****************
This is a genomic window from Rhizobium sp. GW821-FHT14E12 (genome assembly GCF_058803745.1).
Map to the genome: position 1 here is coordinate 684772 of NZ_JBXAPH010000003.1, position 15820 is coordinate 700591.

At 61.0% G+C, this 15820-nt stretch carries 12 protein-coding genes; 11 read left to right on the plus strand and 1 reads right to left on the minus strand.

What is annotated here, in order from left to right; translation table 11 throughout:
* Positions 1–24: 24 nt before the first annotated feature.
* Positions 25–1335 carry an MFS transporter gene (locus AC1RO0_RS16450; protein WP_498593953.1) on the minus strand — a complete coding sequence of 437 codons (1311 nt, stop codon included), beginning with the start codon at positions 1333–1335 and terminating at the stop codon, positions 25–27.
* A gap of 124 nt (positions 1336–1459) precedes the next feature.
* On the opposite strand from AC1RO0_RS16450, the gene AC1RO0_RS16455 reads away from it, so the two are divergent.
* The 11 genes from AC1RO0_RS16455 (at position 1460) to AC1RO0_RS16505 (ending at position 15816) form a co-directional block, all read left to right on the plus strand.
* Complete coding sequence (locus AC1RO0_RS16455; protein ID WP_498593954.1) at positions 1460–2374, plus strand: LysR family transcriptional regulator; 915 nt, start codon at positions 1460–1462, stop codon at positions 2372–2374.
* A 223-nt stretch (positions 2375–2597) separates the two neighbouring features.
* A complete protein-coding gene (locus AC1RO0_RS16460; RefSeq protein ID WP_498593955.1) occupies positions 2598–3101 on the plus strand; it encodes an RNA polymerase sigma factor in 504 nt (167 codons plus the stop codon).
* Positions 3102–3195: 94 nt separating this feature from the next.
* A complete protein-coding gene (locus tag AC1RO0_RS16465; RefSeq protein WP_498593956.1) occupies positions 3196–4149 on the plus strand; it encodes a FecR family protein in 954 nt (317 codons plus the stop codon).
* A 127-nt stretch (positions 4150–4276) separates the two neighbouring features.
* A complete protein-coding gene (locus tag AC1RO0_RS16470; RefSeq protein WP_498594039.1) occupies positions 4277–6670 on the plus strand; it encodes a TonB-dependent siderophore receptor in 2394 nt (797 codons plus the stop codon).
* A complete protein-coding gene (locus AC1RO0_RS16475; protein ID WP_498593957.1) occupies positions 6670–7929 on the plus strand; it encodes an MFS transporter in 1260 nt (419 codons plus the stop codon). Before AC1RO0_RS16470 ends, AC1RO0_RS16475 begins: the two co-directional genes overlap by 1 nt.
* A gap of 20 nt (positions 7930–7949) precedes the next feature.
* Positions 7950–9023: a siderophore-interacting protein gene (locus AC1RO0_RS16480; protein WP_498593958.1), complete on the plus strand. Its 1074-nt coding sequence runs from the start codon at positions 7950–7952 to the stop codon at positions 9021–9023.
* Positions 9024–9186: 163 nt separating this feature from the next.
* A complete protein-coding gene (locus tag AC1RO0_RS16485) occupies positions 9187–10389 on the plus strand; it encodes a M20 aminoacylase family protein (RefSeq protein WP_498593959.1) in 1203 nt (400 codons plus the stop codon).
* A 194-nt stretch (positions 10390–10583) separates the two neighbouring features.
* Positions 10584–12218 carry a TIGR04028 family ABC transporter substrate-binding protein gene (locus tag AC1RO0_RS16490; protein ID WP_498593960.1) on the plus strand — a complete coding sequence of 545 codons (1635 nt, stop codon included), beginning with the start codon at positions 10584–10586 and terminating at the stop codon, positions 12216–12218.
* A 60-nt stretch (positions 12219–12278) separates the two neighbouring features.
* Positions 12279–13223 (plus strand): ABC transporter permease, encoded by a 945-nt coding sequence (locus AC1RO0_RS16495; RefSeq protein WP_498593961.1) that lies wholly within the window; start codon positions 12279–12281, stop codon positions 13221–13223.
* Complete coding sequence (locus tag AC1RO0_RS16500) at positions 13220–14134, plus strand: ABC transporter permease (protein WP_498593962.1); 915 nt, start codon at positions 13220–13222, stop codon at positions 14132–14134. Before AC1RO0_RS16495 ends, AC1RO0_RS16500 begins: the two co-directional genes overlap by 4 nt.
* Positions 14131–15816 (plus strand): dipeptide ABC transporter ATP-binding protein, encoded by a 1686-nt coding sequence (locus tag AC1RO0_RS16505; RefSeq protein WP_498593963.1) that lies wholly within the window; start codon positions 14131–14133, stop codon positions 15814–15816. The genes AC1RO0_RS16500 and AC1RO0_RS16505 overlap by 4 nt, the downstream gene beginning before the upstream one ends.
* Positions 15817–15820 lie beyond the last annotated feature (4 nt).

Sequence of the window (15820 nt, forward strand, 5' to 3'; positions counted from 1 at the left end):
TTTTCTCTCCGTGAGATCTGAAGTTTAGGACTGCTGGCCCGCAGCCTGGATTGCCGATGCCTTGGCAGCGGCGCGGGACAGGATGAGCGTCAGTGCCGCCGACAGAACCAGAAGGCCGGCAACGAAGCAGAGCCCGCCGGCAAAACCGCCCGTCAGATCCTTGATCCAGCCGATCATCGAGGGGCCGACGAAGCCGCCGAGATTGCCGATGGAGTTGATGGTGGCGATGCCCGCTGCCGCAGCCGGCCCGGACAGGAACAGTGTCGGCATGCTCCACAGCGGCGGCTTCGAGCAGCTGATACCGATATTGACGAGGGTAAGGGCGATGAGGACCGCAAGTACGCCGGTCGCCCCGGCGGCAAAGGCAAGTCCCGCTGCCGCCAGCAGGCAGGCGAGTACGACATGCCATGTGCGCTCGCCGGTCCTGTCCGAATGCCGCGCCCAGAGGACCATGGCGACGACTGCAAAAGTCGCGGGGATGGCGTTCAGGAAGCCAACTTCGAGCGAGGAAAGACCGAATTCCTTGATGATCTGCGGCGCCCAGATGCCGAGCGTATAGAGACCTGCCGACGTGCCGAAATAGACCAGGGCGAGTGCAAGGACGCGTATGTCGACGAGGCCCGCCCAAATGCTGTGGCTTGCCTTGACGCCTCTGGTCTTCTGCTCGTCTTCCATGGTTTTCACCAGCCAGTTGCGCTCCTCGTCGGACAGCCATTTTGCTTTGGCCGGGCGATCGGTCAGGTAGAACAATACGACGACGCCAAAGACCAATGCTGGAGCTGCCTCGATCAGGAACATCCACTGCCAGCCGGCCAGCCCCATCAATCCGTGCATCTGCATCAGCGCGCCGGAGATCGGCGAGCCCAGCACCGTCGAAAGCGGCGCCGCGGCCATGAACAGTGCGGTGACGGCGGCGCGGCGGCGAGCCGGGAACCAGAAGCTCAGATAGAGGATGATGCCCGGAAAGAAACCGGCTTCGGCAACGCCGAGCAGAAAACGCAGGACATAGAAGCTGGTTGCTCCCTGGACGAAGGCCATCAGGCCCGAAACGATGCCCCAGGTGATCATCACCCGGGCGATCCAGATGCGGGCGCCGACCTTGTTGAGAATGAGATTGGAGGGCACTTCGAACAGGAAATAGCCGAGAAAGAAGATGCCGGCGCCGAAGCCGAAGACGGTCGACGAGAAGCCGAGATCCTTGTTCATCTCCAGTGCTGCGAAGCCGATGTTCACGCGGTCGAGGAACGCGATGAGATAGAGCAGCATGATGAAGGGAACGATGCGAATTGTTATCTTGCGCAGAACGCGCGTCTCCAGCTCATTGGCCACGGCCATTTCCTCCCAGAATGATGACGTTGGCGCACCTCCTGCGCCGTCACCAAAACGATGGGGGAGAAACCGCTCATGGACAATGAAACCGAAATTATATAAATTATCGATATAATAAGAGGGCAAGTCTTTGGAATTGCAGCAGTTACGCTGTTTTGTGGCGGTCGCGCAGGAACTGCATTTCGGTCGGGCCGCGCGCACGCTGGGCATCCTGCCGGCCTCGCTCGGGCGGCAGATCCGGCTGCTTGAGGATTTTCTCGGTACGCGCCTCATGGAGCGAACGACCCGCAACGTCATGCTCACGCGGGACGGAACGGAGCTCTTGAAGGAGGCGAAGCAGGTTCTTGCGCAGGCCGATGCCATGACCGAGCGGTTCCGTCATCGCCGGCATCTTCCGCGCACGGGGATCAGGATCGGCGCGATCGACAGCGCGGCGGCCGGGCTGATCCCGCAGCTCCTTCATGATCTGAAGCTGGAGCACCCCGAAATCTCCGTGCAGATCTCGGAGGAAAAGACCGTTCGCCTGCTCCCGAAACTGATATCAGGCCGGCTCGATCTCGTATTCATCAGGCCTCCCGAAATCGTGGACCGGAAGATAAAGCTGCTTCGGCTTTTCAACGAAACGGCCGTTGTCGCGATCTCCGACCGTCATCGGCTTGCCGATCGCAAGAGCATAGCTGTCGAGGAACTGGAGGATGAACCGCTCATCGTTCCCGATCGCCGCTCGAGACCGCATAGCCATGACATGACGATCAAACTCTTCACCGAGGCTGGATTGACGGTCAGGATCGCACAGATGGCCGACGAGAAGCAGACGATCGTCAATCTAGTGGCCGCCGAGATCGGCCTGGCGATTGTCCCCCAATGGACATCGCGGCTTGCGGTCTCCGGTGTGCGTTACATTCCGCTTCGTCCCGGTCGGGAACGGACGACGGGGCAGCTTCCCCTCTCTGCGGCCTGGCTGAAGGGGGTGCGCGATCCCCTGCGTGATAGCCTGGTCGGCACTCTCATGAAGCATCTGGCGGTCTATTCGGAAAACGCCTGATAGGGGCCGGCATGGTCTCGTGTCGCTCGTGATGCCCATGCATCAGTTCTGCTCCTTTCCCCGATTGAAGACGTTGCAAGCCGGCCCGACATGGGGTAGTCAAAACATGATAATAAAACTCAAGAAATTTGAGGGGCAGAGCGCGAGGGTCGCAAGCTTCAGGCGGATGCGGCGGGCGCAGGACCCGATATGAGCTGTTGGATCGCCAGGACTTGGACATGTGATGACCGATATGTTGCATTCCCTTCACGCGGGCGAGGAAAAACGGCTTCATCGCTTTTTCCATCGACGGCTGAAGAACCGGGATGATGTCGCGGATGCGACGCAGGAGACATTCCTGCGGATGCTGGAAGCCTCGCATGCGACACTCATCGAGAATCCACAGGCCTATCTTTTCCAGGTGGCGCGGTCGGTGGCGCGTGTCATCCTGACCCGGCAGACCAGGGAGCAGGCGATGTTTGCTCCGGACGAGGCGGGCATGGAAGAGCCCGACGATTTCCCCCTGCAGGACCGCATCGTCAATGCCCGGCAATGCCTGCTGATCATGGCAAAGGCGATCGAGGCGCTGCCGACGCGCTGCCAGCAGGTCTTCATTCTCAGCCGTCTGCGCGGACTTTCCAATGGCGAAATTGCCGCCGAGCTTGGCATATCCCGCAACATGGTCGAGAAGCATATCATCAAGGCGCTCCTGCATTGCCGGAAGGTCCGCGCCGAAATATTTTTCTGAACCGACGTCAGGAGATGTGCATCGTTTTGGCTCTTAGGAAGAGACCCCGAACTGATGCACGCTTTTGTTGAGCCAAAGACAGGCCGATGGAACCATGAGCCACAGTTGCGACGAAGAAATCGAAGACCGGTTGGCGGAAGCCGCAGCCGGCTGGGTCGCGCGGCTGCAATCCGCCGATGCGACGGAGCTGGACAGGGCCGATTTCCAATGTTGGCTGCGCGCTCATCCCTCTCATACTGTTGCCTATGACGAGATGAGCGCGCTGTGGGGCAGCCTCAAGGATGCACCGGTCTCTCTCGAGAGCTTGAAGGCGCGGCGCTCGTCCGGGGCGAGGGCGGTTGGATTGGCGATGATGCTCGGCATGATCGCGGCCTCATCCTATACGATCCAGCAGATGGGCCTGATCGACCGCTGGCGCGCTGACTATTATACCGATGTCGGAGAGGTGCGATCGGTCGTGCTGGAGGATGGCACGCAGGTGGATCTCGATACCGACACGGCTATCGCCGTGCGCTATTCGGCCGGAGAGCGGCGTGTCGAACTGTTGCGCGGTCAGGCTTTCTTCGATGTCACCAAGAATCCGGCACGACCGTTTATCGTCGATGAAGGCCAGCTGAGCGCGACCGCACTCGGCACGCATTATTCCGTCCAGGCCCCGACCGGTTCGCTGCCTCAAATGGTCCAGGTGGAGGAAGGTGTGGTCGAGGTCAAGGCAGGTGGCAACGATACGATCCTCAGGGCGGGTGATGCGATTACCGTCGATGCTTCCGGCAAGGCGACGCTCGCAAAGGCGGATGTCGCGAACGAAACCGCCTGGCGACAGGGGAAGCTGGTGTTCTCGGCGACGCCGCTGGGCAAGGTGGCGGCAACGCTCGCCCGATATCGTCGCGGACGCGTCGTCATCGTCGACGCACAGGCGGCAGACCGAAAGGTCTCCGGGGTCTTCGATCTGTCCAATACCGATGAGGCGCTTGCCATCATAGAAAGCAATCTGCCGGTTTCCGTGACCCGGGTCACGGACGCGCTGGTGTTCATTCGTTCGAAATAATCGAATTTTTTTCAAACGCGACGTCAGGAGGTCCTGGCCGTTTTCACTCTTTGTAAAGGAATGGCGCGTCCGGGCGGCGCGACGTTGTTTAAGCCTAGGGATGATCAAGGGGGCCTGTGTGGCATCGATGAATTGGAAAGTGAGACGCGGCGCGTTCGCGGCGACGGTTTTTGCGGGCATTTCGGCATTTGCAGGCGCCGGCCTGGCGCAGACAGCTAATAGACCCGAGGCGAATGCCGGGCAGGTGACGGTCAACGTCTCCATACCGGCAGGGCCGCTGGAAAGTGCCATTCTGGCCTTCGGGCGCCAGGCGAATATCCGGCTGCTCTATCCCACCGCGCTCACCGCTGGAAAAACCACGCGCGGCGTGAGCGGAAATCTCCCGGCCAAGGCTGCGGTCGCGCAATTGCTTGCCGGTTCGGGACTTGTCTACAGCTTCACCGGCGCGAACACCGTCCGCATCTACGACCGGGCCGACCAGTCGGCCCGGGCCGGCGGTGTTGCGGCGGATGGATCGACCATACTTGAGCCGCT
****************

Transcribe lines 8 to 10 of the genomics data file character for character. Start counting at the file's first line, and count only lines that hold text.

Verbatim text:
* On the opposite strand from AC1RO0_RS16450, the gene AC1RO0_RS16455 reads away from it, so the two are divergent.
* The 11 genes from AC1RO0_RS16455 (at position 1460) to AC1RO0_RS16505 (ending at position 15816) form a co-directional block, all read left to right on the plus strand.
* Complete coding sequence (locus AC1RO0_RS16455; protein ID WP_498593954.1) at positions 1460–2374, plus strand: LysR family transcriptional regulator; 915 nt, start codon at positions 1460–1462, stop codon at positions 2372–2374.